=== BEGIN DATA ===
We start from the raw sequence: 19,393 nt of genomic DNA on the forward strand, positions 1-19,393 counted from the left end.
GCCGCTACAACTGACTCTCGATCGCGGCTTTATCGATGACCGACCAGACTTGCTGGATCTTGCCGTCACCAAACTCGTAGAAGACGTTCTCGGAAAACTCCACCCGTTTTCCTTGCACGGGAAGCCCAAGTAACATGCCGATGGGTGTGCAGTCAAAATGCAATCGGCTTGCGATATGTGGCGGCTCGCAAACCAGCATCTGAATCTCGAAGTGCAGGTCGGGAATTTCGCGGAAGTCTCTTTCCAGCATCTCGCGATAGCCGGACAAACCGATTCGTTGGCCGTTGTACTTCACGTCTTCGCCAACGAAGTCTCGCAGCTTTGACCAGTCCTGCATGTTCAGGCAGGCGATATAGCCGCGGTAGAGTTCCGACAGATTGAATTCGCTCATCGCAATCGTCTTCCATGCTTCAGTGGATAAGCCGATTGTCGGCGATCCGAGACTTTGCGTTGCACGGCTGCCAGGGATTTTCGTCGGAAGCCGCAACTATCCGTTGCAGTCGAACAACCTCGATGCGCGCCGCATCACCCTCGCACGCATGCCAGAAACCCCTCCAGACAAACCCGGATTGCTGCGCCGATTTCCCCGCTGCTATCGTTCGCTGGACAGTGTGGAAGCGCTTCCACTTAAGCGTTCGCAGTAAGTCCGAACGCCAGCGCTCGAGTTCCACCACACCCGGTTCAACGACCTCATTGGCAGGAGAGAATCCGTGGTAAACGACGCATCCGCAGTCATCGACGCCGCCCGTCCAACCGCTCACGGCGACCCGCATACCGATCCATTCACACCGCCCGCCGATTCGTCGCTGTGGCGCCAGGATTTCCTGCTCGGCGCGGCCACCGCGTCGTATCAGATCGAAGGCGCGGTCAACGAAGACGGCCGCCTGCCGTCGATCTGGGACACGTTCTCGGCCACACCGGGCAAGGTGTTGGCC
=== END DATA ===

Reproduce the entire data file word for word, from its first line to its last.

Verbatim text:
We start from the raw sequence: 19,393 nt of genomic DNA on the forward strand, positions 1-19,393 counted from the left end.
GCCGCTACAACTGACTCTCGATCGCGGCTTTATCGATGACCGACCAGACTTGCTGGATCTTGCCGTCACCAAACTCGTAGAAGACGTTCTCGGAAAACTCCACCCGTTTTCCTTGCACGGGAAGCCCAAGTAACATGCCGATGGGTGTGCAGTCAAAATGCAATCGGCTTGCGATATGTGGCGGCTCGCAAACCAGCATCTGAATCTCGAAGTGCAGGTCGGGAATTTCGCGGAAGTCTCTTTCCAGCATCTCGCGATAGCCGGACAAACCGATTCGTTGGCCGTTGTACTTCACGTCTTCGCCAACGAAGTCTCGCAGCTTTGACCAGTCCTGCATGTTCAGGCAGGCGATATAGCCGCGGTAGAGTTCCGACAGATTGAATTCGCTCATCGCAATCGTCTTCCATGCTTCAGTGGATAAGCCGATTGTCGGCGATCCGAGACTTTGCGTTGCACGGCTGCCAGGGATTTTCGTCGGAAGCCGCAACTATCCGTTGCAGTCGAACAACCTCGATGCGCGCCGCATCACCCTCGCACGCATGCCAGAAACCCCTCCAGACAAACCCGGATTGCTGCGCCGATTTCCCCGCTGCTATCGTTCGCTGGACAGTGTGGAAGCGCTTCCACTTAAGCGTTCGCAGTAAGTCCGAACGCCAGCGCTCGAGTTCCACCACACCCGGTTCAACGACCTCATTGGCAGGAGAGAATCCGTGGTAAACGACGCATCCGCAGTCATCGACGCCGCCCGTCCAACCGCTCACGGCGACCCGCATACCGATCCATTCACACCGCCCGCCGATTCGTCGCTGTGGCGCCAGGATTTCCTGCTCGGCGCGGCCACCGCGTCGTATCAGATCGAAGGCGCGGTCAACGAAGACGGCCGCCTGCCGTCGATCTGGGACACGTTCTCGGCCACACCGGGCAAGGTGTTGGCC